In 1859, Grazier Thomas Austin released 12 pairs of wild rabbits on his property at Winchelsea in Victoria’s Western District. A keen hunter, his aim was to provide sport. They bred prolifically and spread rapidly. By the 1920s there were more than 10 billion rabbits across Australia. More
The Café de Paris restaurant was among the earliest European-style restaurants to open in Melbourne, although four-penny, six-penny and shilling restaurants were abundant in the 1850s. These generally offered basic, English-style food. Rita Erlich’s article on the eMelbourne website gives an insight into early Melbourne restaurants. More
In 1857, newspapers in Melbourne carried advertisements for Gregory’s Tavern and Restaurant at the Hall of Commerce Hotel, announcing the introduction of a counter lunch – “Cold in Summer, Hot in Winter”. The lunch included a glass of best Burton brew or Yorkshire Ale and the charge was one shilling. Over the next year or two, other Melbourne hotels (including Williams’s in Elizabeth Street) began promoting their counter lunch offerings, with a shilling being the going rate. However, the push for custom became more competitive and publicans soon began offering free food with the purchase of a sixpenny, or even threepenny, glass of ale. So began the troubled history of the counter lunch. More
In 1857, Frederick Sherwood founded the Swan Brewery on the banks of the Swan River. After his death in 1874, the company passed through the hands of many owners. The brewery was relocated, but continued its dominance in Perth, with many ‘tied’ pubs. Swan Brewery was bought by entrepreneur Alan Bond in 1981. It is now part of the Lion Nathan group, owned by the Japanese Kirin Holdings Company Limited.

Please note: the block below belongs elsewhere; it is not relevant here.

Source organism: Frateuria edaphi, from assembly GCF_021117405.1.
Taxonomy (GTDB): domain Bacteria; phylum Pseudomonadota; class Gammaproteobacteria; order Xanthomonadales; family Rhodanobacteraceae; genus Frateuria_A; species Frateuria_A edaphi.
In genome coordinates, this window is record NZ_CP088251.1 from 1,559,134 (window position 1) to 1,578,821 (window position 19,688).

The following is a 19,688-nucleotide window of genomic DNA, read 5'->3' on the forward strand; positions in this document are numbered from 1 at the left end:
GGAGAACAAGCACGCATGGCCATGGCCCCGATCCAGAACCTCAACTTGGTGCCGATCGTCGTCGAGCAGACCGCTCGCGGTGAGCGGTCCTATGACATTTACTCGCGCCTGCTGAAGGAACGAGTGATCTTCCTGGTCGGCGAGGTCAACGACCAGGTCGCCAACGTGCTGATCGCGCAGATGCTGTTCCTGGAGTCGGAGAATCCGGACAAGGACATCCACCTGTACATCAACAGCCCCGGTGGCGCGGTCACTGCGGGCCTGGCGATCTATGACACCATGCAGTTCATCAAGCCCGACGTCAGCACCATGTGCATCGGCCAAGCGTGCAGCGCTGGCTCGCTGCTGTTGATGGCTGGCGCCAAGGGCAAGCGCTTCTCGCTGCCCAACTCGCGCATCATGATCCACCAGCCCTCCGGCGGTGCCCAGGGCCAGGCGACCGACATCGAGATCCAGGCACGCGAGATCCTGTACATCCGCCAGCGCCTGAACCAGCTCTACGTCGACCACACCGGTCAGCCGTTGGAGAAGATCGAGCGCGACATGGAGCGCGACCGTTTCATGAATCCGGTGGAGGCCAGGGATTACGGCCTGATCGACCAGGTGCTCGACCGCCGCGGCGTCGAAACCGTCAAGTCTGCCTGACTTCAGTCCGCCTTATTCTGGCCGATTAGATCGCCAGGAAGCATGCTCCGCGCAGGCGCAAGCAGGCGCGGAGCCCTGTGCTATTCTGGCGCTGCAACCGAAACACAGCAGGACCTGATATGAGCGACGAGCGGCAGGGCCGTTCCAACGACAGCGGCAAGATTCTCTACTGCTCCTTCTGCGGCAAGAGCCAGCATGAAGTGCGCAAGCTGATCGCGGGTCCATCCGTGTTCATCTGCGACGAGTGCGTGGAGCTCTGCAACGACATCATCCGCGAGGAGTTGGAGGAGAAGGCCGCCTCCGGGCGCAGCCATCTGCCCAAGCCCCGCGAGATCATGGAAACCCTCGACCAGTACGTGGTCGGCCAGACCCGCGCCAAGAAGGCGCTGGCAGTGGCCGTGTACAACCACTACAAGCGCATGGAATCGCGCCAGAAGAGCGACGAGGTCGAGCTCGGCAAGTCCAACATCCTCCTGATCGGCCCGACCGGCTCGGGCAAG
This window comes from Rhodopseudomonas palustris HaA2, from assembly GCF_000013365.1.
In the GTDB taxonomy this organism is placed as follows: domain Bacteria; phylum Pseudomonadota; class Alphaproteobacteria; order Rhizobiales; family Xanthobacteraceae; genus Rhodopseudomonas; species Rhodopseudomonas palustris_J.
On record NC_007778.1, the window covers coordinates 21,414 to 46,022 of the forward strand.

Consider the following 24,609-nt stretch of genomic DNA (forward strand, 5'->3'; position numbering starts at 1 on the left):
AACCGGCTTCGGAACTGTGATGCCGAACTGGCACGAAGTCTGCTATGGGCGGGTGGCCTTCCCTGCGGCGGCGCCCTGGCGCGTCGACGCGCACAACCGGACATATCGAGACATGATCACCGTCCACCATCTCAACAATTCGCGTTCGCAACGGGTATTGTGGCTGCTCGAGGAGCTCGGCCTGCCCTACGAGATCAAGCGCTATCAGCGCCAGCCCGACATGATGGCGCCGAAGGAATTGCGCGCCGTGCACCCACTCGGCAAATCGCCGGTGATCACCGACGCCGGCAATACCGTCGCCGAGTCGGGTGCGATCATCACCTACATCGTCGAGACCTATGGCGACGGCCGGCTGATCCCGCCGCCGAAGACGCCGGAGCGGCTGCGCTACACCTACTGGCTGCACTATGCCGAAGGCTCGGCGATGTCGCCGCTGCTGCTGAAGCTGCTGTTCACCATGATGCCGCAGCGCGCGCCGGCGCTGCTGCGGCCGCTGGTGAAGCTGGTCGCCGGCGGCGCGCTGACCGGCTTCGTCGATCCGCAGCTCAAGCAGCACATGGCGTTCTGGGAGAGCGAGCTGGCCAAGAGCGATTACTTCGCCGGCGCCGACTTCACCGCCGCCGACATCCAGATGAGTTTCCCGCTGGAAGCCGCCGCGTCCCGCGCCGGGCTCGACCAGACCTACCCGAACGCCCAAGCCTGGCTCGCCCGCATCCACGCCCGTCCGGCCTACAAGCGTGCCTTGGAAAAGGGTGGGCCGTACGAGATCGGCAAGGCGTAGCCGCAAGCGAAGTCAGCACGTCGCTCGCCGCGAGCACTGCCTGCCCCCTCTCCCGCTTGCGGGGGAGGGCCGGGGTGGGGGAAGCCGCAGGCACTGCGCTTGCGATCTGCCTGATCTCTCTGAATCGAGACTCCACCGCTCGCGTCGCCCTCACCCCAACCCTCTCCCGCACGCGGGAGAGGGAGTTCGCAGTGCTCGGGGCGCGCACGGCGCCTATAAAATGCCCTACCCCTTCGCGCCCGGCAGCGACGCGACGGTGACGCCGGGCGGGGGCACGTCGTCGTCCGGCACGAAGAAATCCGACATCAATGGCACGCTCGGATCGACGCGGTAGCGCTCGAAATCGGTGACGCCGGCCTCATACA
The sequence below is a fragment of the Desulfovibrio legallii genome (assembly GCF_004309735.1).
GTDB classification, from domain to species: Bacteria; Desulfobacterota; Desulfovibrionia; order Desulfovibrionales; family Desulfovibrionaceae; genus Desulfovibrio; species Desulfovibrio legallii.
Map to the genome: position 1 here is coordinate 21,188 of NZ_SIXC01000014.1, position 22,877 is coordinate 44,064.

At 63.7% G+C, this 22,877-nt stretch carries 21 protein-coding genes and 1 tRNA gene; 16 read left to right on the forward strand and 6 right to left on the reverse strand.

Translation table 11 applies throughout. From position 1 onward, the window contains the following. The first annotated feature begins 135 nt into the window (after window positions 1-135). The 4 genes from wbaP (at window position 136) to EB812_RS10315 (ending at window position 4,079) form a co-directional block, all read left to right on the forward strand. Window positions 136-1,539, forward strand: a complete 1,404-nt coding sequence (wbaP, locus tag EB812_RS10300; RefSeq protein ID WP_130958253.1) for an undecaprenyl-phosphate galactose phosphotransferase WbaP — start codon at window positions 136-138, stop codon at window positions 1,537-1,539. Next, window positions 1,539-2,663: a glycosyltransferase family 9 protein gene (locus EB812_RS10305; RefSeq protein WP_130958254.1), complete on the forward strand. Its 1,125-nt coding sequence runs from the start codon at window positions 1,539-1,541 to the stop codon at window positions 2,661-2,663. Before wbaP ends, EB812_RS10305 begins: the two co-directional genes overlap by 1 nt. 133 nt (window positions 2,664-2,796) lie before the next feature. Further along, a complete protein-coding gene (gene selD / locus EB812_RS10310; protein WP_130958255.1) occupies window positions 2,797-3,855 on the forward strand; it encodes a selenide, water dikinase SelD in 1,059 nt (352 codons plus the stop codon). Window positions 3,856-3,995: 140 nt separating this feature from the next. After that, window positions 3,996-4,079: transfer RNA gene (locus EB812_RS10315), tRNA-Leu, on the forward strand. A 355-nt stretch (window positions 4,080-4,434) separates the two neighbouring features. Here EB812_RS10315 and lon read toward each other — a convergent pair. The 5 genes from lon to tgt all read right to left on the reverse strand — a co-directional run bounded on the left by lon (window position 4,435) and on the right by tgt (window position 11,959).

The Moira Lake Fishing Company (later known as the Murray River Fishing Company) was founded by Joseph Waldo Rice in 1855, fishing mainly for Murray cod. The company employed six European and several local Aboriginal fishermen. Initially, the fish were mostly sold in nearby communities, but once the railway reached Echuca fish could easily be sent to the goldfields and the Melbourne markets. More
Engineer James Harrison, of Geelong in Victoria, was among the pioneers of refrigeration. He created Australia’s first vapour-compression refrigeration system using ether. In 1851 he developed his ice-making machine, in 1854 it began operation commercially, a patent was granted in 1855 and he was commissioned to build a refrigeration system for the Glasgow & Co. brewery in Bendigo. His system was soon in use for meat packing houses and breweries.
The first biscuit company in Australia was founded by Thomas Swallow in 1854. He took a partner, Thomas Ariell and they established a factory in Port Melbourne (then known as Sandridge). Swallow & Ariell began by manufacturing ship’s biscuits, but grew to be the fifth largest biscuit company in the world, with over 150 varieties. More
In Victoria, railway refreshment rooms are as old as the railways themselves. The first railway, constructed by the Melbourne and Hobson’s Bay Railway Company, opened in September 1854. It ran from Melbourne to Sandridge (now Port Melbourne). The refreshment room at Sandridge Station was leased to William Peter McGirr, who successfully applied for a liquor license in April 1855. More
River navigation became an important way to transport goods and supplies to and from farming districts. The first of the paddle steamers on the Murray River, the Mary Ann, made her first voyage in 1853. In the spring of that year, both the Mary Ann and the Lady Augusta reached Swan Hill and Echuca. More
Famous for their frog cakes, square pies and custard tarts, as well as the cafés they ran in Adelaide for many years, Balfours is a household name in South Australia. The company can trace its history back to 1853, when Scottish emigrant James Calder and his wife Margaret (née Balfour) opened their first bakery and shop in Adelaide’s Rundle Street. Balfours is now owned by San Remo – another South Australian company. More
As men deserted their farms to try their luck at the goldfields, production of food in Victoria fell dramatically. Food was expensive and, early on, consisted mainly of mutton and bread. Initially, miners were not permitted to plant productive gardens, but in 1852 at Castlemaine, Owen Jones planted what was possibly the first vegetable garden on the goldfields near his claim.